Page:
I wouldn't combine spell casting style since that seems something for Theurges and Arcanists.

Avoid feat taxes altogether. Stack total spellcaster levels for spell slots, but limit the highest level of spells known to individual class levels. If you end up with higher level slots than the highest level spell you know, you can use them to prepare heightened lower level spells, or cast heightened spontaneous signature spells.

I would also suggest you ONLY divorce the 3 spells per level progression from class. Wizard bonus school spells, cleric channel energy, and even the sorcerer's extra spontaneous slot per level are class features.

A wizard 7/sorcerer 4 will have the same number of "universal" spell slots as a level 11 wizard, that is, 3 spell slots each for spell levels 1 to 5, and 2 level 6 spell slots. In addition, they can prepare bonus school spells as a level 7 wizard, and has a bonus spontaneous slot each for level 1 and level 2 spells that can only be used to cast sorcerer spells.

The extra spells at low levels is intentional to balance out the inability to cast higher level spells.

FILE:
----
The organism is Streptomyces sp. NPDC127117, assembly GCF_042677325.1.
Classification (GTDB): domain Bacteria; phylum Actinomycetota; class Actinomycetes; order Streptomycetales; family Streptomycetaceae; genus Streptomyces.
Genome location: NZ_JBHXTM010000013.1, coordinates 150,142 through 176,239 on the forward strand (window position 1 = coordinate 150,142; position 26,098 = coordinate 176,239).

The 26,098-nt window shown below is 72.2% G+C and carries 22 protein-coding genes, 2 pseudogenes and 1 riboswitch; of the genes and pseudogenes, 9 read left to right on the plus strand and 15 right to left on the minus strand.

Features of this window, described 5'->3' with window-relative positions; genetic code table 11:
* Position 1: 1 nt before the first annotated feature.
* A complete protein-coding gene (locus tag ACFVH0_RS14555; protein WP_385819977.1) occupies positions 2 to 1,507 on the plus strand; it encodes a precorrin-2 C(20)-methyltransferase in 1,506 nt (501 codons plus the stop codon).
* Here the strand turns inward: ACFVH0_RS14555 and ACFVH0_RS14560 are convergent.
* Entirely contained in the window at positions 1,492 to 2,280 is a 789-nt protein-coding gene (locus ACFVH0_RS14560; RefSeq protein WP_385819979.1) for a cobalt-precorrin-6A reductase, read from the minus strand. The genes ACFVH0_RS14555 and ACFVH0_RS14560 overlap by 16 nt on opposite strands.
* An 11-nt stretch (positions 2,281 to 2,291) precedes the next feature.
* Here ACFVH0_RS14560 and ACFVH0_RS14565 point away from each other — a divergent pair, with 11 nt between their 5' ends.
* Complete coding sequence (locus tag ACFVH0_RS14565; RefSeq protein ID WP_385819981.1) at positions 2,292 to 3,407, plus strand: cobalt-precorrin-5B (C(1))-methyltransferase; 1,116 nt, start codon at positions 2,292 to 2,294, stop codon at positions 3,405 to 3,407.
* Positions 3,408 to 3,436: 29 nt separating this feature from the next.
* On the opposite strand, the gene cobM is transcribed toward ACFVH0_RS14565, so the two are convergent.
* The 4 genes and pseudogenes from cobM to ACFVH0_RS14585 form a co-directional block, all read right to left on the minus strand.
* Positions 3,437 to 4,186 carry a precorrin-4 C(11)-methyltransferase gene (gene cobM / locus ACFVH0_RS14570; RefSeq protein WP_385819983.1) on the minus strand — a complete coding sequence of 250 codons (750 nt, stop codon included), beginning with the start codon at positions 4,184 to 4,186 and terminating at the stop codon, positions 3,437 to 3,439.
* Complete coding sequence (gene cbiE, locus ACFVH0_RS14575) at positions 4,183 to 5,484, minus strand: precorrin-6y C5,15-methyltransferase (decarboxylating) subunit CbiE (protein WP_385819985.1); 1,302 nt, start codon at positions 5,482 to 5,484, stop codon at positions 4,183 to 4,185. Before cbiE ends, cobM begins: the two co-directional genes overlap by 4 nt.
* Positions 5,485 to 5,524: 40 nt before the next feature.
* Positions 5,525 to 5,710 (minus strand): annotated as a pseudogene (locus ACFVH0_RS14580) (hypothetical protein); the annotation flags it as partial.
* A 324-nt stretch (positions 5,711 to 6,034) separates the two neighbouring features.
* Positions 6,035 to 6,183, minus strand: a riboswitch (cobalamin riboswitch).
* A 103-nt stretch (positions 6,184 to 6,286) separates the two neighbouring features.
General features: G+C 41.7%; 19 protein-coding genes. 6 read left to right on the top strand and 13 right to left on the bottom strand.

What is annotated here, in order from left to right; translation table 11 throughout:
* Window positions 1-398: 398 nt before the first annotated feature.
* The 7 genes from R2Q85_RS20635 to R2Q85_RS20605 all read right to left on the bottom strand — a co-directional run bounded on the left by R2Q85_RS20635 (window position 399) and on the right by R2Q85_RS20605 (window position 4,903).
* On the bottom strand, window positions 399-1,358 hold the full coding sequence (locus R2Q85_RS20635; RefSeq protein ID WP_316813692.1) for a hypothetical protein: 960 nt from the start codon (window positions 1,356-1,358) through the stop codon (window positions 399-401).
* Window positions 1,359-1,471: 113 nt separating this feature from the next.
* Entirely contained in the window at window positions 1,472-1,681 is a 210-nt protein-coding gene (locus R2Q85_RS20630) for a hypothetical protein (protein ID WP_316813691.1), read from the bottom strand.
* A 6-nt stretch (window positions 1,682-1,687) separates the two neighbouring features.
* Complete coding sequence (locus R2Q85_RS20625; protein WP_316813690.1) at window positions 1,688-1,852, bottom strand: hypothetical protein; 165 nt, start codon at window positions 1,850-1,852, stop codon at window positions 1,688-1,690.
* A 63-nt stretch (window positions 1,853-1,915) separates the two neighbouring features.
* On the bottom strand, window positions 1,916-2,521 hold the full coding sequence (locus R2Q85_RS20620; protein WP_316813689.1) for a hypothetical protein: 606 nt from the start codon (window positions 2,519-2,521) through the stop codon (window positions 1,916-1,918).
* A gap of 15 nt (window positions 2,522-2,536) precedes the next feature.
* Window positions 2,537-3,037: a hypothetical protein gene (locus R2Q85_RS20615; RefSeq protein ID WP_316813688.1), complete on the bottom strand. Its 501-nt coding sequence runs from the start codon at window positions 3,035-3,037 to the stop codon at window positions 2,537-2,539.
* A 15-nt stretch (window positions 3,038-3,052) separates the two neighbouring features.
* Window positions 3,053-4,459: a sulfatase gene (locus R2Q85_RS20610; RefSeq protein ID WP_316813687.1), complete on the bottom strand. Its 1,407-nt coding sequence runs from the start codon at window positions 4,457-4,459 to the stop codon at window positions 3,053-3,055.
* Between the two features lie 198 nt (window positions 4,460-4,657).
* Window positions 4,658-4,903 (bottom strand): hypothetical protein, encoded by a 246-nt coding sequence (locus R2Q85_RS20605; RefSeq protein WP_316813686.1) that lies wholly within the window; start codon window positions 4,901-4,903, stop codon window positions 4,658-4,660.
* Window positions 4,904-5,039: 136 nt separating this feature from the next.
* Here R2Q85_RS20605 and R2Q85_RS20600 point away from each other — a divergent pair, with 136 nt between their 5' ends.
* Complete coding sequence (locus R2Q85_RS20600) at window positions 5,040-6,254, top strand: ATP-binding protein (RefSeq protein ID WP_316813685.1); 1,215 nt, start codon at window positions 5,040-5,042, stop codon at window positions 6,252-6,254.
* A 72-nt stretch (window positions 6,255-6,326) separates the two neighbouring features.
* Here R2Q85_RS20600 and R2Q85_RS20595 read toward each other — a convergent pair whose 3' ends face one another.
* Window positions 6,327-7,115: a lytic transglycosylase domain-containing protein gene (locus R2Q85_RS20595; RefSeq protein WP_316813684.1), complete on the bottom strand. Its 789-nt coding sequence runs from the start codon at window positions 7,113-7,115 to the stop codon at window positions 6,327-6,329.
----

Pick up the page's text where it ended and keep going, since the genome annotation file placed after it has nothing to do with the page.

I don't think arcanist casting is appropriate either. I recommend the following for mixed spontaneous/prepared casters:

You must choose during daily preparations whether or not to prepare a spell into each spell slot. If you prepare a spell into a slot, it becomes a prepared slot with which you can only cast the spell you prepared into it. Otherwise, it becomes a spontaneous spell slot and you can only use it to cast a spell from your spell repertoire. Bonus spontaneous slots gained from sorcerer levels can only be used to cast sorcerer spells.

Temperans wrote:
Proficiency increases (outside of skills) are such a pain to balance given how no class has the same progression. I'm really tempted to just turn it into tracks with fractional increases (like fractional BAB and Saves). Effectively, a class that improves a proficiency at 6th level has 1/6 while one that increases it at 8th has 1/8; so a lv 3/lv 4 character with those classes would have 3/6+4/8=1 and increase the proficiency at lv 7.

That's extremely complicated and still unlikely to be universal.

Just don't let them stack, period. I would just add a clause such that whenever you get to a level where one of your classes improves weapon/armor proficiencies, ALL martial weapon and armor proficiencies gained from all of your classes improve to the same degree, and advanced weapon proficiencies improves to one step below unless that class feature specifically improves advanced weapons. For example, a champion 1/wizard 11 gains wizard weapon expertise, which gives you expert in only wizard weapons. However, since you are trained in all simple and martial weapons from your level in champion, you can increase all simple and martial weapons to expert instead.

You don't need to do the same for saves or perception, since saves that lag behind too much can be caught up with Canny Acumen.